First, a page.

Open Access
Alba, Billie Katherine
Graduate Program:
Doctor of Philosophy
Document Type:
Date of Defense:
May 08, 2018
Committee Members:
  • Lacy M. Alexander, Dissertation Advisor
  • W. Larry Kenney, Committee Chair
  • Sara. B Ferguson, Committee Member
  • Lakshmi Santhanam, Committee Member
  • Kelly J. Karpa, Outside Member
  • dairy
  • microcirculation
  • vasodilation
  • sodium
  • cheese
  • milk
  • oxidative stress
  • endothelial function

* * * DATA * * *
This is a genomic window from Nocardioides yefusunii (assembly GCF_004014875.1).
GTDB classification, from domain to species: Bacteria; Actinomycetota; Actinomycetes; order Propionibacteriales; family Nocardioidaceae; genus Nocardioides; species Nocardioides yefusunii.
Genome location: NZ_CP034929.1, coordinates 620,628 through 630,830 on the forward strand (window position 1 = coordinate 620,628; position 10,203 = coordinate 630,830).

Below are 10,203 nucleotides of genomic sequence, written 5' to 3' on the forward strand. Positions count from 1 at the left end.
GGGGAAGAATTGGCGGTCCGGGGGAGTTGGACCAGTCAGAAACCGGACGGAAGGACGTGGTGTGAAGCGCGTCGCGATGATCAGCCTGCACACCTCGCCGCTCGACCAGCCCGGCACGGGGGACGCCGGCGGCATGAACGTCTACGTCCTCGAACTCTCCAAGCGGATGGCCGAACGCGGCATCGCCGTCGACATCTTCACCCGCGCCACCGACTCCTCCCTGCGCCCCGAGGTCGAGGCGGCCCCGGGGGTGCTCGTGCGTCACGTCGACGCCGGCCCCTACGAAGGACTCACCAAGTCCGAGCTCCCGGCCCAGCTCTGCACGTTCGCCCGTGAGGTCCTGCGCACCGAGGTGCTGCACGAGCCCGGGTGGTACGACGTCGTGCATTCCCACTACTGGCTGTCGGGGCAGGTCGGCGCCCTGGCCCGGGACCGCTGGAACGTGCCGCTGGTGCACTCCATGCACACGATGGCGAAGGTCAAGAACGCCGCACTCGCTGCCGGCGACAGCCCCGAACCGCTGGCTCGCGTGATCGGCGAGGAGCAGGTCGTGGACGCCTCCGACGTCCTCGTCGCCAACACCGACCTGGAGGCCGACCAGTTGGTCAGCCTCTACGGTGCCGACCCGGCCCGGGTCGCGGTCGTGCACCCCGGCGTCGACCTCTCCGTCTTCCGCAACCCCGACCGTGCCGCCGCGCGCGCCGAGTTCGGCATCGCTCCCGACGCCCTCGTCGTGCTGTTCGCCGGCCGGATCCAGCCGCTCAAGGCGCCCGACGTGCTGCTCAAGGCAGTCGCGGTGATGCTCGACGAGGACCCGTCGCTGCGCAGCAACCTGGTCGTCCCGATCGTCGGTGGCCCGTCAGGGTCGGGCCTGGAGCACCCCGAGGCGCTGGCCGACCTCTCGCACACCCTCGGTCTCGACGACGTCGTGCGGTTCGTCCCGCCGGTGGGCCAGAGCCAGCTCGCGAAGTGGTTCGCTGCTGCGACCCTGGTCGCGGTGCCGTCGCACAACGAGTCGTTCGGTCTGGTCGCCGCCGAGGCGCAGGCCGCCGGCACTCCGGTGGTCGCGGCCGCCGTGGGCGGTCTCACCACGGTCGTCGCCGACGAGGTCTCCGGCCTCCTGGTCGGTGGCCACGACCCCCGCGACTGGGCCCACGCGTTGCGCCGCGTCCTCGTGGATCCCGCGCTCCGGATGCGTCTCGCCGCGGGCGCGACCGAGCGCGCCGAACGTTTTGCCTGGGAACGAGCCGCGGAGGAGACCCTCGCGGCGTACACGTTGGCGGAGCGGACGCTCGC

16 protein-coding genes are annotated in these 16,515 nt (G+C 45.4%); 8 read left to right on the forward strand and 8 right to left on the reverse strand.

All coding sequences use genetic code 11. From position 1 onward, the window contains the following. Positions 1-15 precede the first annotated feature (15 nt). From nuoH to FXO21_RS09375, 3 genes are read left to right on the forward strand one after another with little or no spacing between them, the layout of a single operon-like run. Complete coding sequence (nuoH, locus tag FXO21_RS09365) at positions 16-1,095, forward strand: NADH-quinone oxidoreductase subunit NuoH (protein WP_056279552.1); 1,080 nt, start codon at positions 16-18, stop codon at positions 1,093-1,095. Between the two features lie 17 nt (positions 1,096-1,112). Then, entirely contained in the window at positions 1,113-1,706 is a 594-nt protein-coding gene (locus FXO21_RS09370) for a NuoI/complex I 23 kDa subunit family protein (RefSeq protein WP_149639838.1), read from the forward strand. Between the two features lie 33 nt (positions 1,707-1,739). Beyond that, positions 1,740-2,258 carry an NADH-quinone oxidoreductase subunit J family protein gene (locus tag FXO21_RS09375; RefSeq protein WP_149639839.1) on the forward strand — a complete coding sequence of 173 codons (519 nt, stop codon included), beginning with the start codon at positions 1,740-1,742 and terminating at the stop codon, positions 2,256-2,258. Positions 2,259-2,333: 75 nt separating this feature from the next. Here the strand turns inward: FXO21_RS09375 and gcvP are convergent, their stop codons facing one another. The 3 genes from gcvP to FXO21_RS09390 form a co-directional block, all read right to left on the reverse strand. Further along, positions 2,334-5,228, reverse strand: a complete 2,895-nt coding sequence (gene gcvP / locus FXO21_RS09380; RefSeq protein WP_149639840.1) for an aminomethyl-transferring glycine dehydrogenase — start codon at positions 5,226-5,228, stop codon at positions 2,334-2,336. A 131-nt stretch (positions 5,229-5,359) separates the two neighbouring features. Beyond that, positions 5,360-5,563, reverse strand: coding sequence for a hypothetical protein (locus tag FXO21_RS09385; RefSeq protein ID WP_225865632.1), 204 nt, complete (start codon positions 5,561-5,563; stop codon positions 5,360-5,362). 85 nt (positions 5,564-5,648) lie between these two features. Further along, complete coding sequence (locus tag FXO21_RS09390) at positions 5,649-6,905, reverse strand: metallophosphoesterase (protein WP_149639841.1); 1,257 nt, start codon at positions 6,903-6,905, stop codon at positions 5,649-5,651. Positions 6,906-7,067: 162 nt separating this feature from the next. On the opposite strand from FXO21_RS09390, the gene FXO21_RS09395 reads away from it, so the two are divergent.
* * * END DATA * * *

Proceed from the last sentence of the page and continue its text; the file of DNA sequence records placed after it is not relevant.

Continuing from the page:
Endothelial dysfunction is an early and common pathophysiological pathway in the progression of cardiovascular disease. Endothelial function can be improved with non-pharmacological lifestyle-related interventions, including dietary modifications. Increased total dairy consumption is associated with improved measures of vascular health, which may be attributed to the antioxidant and anti-inflammatory properties of dairy-based proteins. However, some dairy foods, specifically cheese, are also high in sodium. High dietary sodium intake is an independent predictor of cardiovascular mortality and is associated with impaired vascular function. It is unclear whether cheese, despite its high sodium content, has beneficial effects on vascular health. The overarching aim of this dissertation is to examine the acute and short-term effects of dairy milk and cheese on vascular function in middle-aged and older adults. Utilizing skin-sensitive methodologies, this dissertation comprises a series of studies that 1) examine the mechanistic and functional effects of dairy milk and cheese on microvascular endothelium-dependent vasodilation and 2) identify the mechanisms by which dairy cheese may protect against sodium-induced endothelial dysfunction. In the first set of studies, we hypothesized that NO-dependent vasodilation, an index of microvascular endothelial function, would be greater following acute dairy milk consumption compared to a non-dairy beverage (rice milk). Contrary to our hypothesis, NO bioavailability was greater following acute rice milk ingestion compared to dairy milk ingestion, which appeared to be mediated by a greater insulin response following rice milk ingestion. We also hypothesized that 1) acute dairy cheese consumption would improve NO-dependent vasodilation compared to ingestion of an equal amount of dietary sodium from non-dairy sources and 2) this improvement would be mediated by a reduction in oxidative stress. Indeed, we found that acute ingestion of sodium in the form of natural cheddar cheese protected against the impairment in NO bioavailability that followed ingestion of sodium from non-dairy sources (pretzels and soy cheese). Further, this protective effect of dairy on sodium-induced endothelial dysfunction was mediated by a reduction in ascorbate-sensitive oxidants. In a follow-up study, we investigated the effects of short-term controlled feeding of a high-cheese diet on sodium-induced endothelial dysfunction. We hypothesized that a high sodium (5500 mg vs 1500 mg) diet would impair endothelium-dependent vasodilation but that a high cheese diet would preserve endothelium-dependent vasodilation that is otherwise impaired by high dietary sodium. We found that the high cheese diet protected against sodium-induced oxidative stress by reducing the accumulation of superoxide radicals, specifically those derived from NADPH oxidase. Collectively, these findings suggest that antioxidant properties of dairy-based nutrients protect against sodium-induced endothelial dysfunction and that inclusion of cheese into the diet may be an effective dietary intervention to mitigate age-related increases in cardiovascular disease risk.